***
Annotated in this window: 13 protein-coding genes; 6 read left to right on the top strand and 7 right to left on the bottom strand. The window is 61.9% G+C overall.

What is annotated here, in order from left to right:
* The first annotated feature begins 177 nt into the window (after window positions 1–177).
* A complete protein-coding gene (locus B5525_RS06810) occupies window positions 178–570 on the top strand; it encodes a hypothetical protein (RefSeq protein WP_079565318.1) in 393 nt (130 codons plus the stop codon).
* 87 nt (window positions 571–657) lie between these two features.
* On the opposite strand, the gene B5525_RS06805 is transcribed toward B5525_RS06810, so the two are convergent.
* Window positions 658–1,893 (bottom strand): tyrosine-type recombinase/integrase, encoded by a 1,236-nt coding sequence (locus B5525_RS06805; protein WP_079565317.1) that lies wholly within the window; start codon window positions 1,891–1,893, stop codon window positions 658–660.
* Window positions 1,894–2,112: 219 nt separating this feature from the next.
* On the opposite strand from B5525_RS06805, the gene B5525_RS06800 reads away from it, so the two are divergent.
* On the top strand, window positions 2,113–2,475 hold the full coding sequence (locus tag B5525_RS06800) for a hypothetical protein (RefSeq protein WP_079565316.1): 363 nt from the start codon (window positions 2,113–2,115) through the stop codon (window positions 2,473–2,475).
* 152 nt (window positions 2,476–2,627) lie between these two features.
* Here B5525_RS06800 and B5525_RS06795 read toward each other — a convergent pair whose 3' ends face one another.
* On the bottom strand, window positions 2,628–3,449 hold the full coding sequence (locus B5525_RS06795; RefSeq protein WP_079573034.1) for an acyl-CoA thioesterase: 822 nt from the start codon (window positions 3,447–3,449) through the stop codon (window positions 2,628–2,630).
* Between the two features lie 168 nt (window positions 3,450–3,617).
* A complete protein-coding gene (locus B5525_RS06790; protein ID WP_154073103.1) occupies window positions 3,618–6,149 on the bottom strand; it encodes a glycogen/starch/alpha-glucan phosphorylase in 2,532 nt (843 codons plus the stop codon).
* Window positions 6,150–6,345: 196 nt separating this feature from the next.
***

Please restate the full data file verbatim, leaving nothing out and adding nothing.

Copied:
Annotated in this window: 13 protein-coding genes; 6 read left to right on the top strand and 7 right to left on the bottom strand. The window is 61.9% G+C overall.

What is annotated here, in order from left to right:
* The first annotated feature begins 177 nt into the window (after window positions 1–177).
* A complete protein-coding gene (locus B5525_RS06810) occupies window positions 178–570 on the top strand; it encodes a hypothetical protein (RefSeq protein WP_079565318.1) in 393 nt (130 codons plus the stop codon).
* 87 nt (window positions 571–657) lie between these two features.
* On the opposite strand, the gene B5525_RS06805 is transcribed toward B5525_RS06810, so the two are convergent.
* Window positions 658–1,893 (bottom strand): tyrosine-type recombinase/integrase, encoded by a 1,236-nt coding sequence (locus B5525_RS06805; protein WP_079565317.1) that lies wholly within the window; start codon window positions 1,891–1,893, stop codon window positions 658–660.
* Window positions 1,894–2,112: 219 nt separating this feature from the next.
* On the opposite strand from B5525_RS06805, the gene B5525_RS06800 reads away from it, so the two are divergent.
* On the top strand, window positions 2,113–2,475 hold the full coding sequence (locus tag B5525_RS06800) for a hypothetical protein (RefSeq protein WP_079565316.1): 363 nt from the start codon (window positions 2,113–2,115) through the stop codon (window positions 2,473–2,475).
* 152 nt (window positions 2,476–2,627) lie between these two features.
* Here B5525_RS06800 and B5525_RS06795 read toward each other — a convergent pair whose 3' ends face one another.
* On the bottom strand, window positions 2,628–3,449 hold the full coding sequence (locus B5525_RS06795; RefSeq protein WP_079573034.1) for an acyl-CoA thioesterase: 822 nt from the start codon (window positions 3,447–3,449) through the stop codon (window positions 2,628–2,630).
* Between the two features lie 168 nt (window positions 3,450–3,617).
* A complete protein-coding gene (locus B5525_RS06790; protein ID WP_154073103.1) occupies window positions 3,618–6,149 on the bottom strand; it encodes a glycogen/starch/alpha-glucan phosphorylase in 2,532 nt (843 codons plus the stop codon).
* Window positions 6,150–6,345: 196 nt separating this feature from the next.